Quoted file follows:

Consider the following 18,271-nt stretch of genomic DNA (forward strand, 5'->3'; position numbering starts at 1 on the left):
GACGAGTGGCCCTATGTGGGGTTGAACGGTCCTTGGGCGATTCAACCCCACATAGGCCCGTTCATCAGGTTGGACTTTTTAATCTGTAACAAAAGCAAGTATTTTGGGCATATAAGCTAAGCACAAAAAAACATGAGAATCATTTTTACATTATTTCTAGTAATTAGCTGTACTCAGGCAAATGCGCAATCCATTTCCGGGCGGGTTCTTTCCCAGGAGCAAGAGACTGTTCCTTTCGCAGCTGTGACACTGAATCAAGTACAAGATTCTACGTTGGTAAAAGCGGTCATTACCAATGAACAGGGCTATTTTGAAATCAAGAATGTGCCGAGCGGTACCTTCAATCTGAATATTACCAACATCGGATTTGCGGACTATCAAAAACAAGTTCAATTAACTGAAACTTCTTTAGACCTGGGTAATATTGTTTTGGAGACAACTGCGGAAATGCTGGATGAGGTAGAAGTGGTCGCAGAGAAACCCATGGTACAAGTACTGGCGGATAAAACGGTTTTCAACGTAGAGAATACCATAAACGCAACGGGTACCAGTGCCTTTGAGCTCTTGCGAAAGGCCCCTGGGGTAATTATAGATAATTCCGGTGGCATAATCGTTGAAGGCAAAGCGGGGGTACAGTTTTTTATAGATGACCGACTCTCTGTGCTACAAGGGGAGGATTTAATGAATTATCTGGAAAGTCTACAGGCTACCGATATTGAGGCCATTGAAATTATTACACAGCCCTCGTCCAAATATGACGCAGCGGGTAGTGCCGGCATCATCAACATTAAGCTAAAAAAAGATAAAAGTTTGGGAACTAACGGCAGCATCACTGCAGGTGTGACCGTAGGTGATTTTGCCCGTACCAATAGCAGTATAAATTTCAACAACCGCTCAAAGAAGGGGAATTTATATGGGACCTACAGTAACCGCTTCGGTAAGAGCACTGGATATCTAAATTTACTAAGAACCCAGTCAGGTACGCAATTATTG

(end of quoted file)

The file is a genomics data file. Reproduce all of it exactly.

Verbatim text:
Consider the following 18,271-nt stretch of genomic DNA (forward strand, 5'->3'; position numbering starts at 1 on the left):
GACGAGTGGCCCTATGTGGGGTTGAACGGTCCTTGGGCGATTCAACCCCACATAGGCCCGTTCATCAGGTTGGACTTTTTAATCTGTAACAAAAGCAAGTATTTTGGGCATATAAGCTAAGCACAAAAAAACATGAGAATCATTTTTACATTATTTCTAGTAATTAGCTGTACTCAGGCAAATGCGCAATCCATTTCCGGGCGGGTTCTTTCCCAGGAGCAAGAGACTGTTCCTTTCGCAGCTGTGACACTGAATCAAGTACAAGATTCTACGTTGGTAAAAGCGGTCATTACCAATGAACAGGGCTATTTTGAAATCAAGAATGTGCCGAGCGGTACCTTCAATCTGAATATTACCAACATCGGATTTGCGGACTATCAAAAACAAGTTCAATTAACTGAAACTTCTTTAGACCTGGGTAATATTGTTTTGGAGACAACTGCGGAAATGCTGGATGAGGTAGAAGTGGTCGCAGAGAAACCCATGGTACAAGTACTGGCGGATAAAACGGTTTTCAACGTAGAGAATACCATAAACGCAACGGGTACCAGTGCCTTTGAGCTCTTGCGAAAGGCCCCTGGGGTAATTATAGATAATTCCGGTGGCATAATCGTTGAAGGCAAAGCGGGGGTACAGTTTTTTATAGATGACCGACTCTCTGTGCTACAAGGGGAGGATTTAATGAATTATCTGGAAAGTCTACAGGCTACCGATATTGAGGCCATTGAAATTATTACACAGCCCTCGTCCAAATATGACGCAGCGGGTAGTGCCGGCATCATCAACATTAAGCTAAAAAAAGATAAAAGTTTGGGAACTAACGGCAGCATCACTGCAGGTGTGACCGTAGGTGATTTTGCCCGTACCAATAGCAGTATAAATTTCAACAACCGCTCAAAGAAGGGGAATTTATATGGGACCTACAGTAACCGCTTCGGTAAGAGCACTGGATATCTAAATTTACTAAGAACCCAGTCAGGTACGCAATTATTG